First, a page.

There are presently no medical or nonsurgical treatments for reflux occurring in the deep vein system. Compression garments or constant leg elevation address the symptoms, but ignore the underlying cause. Compliance with compression garments and leg elevation is extremely low, especially among the elderly. When CVI is isolated to the superficial veins, ablation or surgical excision of the affected saphenous vein is an option. For the deep vein system, valve transplants have been attempted but with very-poor results. Another potential option, the creation of valves using fibrous tissue, has only been performed in few centers worldwide. We believe that the reestablishment of proper direction of venous flow to the heart is the only reasonable remedy to the problem of reflux based CVI. Currently, however, there is no known devices or medicines available that would restore venous flow in the deep venous system.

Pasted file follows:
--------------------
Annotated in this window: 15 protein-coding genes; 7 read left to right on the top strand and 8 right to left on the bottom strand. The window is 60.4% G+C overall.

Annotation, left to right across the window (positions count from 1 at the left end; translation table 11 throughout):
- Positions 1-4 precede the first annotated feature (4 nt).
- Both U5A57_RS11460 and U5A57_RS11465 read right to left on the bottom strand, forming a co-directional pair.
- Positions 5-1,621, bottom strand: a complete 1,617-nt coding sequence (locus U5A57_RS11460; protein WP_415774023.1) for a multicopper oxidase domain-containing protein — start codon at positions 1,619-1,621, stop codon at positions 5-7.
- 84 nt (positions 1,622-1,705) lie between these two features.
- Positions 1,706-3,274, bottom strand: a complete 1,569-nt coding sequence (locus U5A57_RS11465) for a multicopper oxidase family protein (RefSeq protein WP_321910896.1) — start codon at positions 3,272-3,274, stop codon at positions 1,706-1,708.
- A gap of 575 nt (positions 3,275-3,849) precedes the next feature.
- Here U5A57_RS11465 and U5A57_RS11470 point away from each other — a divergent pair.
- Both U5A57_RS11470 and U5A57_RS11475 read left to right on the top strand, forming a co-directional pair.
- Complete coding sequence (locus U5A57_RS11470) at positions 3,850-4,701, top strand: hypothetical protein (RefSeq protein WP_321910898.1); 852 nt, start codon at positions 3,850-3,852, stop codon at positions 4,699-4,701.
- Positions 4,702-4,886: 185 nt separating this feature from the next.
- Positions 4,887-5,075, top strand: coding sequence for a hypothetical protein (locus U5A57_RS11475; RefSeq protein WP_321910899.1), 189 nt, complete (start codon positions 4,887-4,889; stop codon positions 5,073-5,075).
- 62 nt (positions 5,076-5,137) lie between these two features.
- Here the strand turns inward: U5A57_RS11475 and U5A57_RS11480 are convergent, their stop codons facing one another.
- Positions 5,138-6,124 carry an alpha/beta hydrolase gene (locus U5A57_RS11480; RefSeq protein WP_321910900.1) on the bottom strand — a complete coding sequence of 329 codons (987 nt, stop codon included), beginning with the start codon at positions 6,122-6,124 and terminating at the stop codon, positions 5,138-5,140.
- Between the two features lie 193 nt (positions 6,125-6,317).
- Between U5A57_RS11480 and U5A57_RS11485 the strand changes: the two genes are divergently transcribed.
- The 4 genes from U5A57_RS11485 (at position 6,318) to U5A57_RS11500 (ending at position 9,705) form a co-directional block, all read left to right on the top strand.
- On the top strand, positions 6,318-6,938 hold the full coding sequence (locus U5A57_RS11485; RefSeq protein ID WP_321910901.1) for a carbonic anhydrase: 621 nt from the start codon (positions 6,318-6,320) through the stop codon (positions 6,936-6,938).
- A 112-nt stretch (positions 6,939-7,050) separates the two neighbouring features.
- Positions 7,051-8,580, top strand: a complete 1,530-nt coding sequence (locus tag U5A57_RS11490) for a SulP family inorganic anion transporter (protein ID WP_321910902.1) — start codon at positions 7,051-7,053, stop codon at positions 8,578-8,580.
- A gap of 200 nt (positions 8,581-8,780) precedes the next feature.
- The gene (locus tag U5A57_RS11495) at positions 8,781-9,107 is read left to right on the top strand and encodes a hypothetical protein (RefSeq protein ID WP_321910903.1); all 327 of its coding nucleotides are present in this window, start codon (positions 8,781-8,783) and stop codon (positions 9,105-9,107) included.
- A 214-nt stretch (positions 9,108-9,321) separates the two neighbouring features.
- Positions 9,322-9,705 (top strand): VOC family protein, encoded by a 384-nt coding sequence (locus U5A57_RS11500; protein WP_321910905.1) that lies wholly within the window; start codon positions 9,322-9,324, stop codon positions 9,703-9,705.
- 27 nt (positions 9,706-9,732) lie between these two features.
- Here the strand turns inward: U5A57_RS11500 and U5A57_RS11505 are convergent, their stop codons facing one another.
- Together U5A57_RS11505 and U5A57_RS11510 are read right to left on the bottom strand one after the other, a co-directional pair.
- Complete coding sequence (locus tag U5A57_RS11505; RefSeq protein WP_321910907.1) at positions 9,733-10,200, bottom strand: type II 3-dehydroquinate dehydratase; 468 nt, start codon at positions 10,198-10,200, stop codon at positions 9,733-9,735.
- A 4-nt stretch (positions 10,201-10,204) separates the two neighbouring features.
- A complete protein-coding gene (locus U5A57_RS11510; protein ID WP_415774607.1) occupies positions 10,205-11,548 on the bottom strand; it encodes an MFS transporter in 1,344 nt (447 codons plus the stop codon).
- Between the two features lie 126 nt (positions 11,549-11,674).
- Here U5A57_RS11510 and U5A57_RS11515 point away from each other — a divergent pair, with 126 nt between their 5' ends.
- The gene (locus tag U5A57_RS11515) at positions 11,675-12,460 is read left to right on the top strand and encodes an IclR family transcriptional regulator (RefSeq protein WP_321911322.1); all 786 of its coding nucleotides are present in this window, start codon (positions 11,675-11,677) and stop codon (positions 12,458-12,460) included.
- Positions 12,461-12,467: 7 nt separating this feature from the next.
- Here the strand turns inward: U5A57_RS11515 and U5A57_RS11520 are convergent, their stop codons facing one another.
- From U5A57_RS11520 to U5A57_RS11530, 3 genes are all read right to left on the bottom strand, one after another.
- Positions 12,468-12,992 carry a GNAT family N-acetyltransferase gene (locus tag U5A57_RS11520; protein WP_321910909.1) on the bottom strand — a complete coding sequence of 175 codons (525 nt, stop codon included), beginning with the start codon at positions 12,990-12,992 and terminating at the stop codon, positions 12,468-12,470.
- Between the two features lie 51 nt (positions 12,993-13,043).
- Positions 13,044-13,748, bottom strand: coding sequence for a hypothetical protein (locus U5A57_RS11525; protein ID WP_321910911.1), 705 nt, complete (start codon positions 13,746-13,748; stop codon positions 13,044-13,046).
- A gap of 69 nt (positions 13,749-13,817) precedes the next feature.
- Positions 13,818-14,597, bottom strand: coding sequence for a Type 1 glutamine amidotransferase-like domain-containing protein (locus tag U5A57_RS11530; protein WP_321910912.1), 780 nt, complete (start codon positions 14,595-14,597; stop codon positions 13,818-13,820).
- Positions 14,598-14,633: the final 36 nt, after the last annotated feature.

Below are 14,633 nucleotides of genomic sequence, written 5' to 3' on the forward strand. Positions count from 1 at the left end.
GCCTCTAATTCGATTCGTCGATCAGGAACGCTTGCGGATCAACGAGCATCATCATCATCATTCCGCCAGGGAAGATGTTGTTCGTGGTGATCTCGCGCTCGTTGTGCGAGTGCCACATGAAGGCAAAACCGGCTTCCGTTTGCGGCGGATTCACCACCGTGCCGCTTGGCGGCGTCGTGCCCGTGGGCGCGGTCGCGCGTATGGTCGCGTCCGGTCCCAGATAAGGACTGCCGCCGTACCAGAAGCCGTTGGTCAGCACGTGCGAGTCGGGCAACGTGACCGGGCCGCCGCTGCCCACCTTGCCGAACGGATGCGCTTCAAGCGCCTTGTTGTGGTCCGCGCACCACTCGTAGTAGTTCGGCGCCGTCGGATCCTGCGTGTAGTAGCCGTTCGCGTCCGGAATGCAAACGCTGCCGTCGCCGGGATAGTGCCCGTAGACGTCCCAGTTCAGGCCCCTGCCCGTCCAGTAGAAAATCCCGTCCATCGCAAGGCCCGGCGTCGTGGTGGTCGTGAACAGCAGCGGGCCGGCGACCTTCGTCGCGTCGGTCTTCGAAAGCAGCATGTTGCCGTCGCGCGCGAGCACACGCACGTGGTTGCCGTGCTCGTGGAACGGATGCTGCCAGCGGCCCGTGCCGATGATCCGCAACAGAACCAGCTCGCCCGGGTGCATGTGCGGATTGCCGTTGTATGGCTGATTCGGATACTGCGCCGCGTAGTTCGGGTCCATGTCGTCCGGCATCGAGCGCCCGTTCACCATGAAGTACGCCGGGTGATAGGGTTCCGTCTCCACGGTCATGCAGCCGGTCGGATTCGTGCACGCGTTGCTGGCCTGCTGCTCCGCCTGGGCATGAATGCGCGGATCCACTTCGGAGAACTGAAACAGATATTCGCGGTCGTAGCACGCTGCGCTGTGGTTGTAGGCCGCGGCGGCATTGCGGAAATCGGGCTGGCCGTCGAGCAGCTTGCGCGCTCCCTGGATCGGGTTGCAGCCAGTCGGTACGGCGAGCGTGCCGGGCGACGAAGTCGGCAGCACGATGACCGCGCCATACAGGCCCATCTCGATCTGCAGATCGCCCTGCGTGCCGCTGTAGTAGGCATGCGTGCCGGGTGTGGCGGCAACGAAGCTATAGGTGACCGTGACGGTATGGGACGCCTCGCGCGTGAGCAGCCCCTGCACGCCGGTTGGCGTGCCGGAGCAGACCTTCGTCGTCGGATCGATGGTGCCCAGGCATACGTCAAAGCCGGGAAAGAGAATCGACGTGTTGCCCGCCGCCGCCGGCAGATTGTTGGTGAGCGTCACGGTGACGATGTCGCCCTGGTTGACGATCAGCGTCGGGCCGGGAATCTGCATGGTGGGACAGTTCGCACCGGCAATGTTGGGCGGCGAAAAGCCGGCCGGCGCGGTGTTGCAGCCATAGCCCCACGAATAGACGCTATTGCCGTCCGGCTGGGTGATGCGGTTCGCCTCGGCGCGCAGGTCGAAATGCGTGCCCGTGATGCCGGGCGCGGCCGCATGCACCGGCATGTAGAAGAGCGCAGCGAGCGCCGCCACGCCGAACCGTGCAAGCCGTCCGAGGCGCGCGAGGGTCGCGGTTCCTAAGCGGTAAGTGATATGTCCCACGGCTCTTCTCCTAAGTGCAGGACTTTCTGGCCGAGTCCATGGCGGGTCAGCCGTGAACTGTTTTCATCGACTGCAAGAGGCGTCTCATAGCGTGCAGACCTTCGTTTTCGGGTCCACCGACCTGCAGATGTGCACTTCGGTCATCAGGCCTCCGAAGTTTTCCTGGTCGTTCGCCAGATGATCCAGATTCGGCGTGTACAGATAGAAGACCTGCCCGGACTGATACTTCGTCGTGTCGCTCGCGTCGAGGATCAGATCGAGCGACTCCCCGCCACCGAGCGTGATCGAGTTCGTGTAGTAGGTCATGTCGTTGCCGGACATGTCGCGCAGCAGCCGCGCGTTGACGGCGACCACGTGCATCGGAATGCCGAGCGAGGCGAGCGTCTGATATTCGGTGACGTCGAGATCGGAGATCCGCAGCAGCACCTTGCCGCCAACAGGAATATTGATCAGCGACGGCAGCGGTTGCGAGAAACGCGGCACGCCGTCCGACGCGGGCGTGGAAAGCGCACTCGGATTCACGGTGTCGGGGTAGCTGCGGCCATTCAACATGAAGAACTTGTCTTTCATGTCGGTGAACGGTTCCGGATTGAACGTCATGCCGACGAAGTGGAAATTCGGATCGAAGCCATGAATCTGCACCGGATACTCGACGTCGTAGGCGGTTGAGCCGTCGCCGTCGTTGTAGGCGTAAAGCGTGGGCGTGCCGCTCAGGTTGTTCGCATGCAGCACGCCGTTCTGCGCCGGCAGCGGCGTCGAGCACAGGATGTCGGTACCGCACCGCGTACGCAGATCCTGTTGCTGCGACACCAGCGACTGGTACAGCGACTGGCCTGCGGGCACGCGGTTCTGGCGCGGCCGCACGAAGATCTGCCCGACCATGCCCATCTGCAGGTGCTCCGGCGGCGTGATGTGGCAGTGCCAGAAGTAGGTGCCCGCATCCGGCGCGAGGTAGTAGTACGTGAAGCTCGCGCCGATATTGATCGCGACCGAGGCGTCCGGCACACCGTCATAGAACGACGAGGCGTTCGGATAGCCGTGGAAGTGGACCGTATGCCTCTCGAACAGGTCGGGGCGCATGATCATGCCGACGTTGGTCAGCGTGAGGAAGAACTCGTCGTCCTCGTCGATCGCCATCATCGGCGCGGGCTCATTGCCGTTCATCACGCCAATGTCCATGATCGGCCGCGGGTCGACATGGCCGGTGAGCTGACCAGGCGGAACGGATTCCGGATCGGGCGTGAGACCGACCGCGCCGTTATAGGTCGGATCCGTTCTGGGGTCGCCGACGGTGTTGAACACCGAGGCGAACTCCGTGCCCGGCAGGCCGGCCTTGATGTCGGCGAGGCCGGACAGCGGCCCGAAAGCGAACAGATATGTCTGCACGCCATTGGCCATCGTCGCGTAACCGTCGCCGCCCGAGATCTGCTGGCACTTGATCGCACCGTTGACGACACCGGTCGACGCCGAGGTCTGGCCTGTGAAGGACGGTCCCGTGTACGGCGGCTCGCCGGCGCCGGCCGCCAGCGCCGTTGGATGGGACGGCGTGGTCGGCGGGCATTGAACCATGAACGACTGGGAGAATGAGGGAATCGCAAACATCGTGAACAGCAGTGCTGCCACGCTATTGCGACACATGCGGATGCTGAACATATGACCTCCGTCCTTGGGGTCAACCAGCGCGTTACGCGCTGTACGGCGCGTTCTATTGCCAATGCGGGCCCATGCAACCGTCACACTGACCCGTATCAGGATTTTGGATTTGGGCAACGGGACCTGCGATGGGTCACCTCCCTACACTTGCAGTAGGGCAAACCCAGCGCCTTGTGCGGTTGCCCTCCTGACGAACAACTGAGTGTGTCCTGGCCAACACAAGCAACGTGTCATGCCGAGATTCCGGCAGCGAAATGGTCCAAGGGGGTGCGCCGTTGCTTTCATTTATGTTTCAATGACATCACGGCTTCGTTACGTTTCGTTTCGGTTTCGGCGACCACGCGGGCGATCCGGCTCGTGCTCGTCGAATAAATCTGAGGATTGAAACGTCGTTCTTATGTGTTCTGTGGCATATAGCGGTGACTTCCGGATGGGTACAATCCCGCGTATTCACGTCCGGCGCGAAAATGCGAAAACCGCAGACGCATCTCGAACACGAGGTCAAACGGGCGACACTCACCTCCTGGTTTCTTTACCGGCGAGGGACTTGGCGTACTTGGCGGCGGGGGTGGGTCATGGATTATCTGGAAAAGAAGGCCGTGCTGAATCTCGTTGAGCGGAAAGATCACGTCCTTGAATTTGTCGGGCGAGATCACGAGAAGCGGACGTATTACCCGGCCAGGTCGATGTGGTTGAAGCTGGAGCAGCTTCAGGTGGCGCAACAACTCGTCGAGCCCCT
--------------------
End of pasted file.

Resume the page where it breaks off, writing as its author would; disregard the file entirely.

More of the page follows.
The initial potential U.S. market for the first iteration of the VenoValve are the 2.6 million severe CVI sufferers with deep venous reflux. Future iterations of the VenoValve may also be appropriate for the superficial vein system, which would increase the potential market to all of the 4.8 million severe CVI sufferers with deep vein or superficial vein reflux.
The Journal of Vascular Surgery Venous and Lymphatic Disorders published an article on present and future options for treating deep vein disease. The article features the Hancock Jaffe’s VenoValve® implant. The Journal of Vascular Surgery Venous and Lymphatic Disorders is the official peer-reviewed journal of the Society for Vascular Surgery and the American Venous Forum.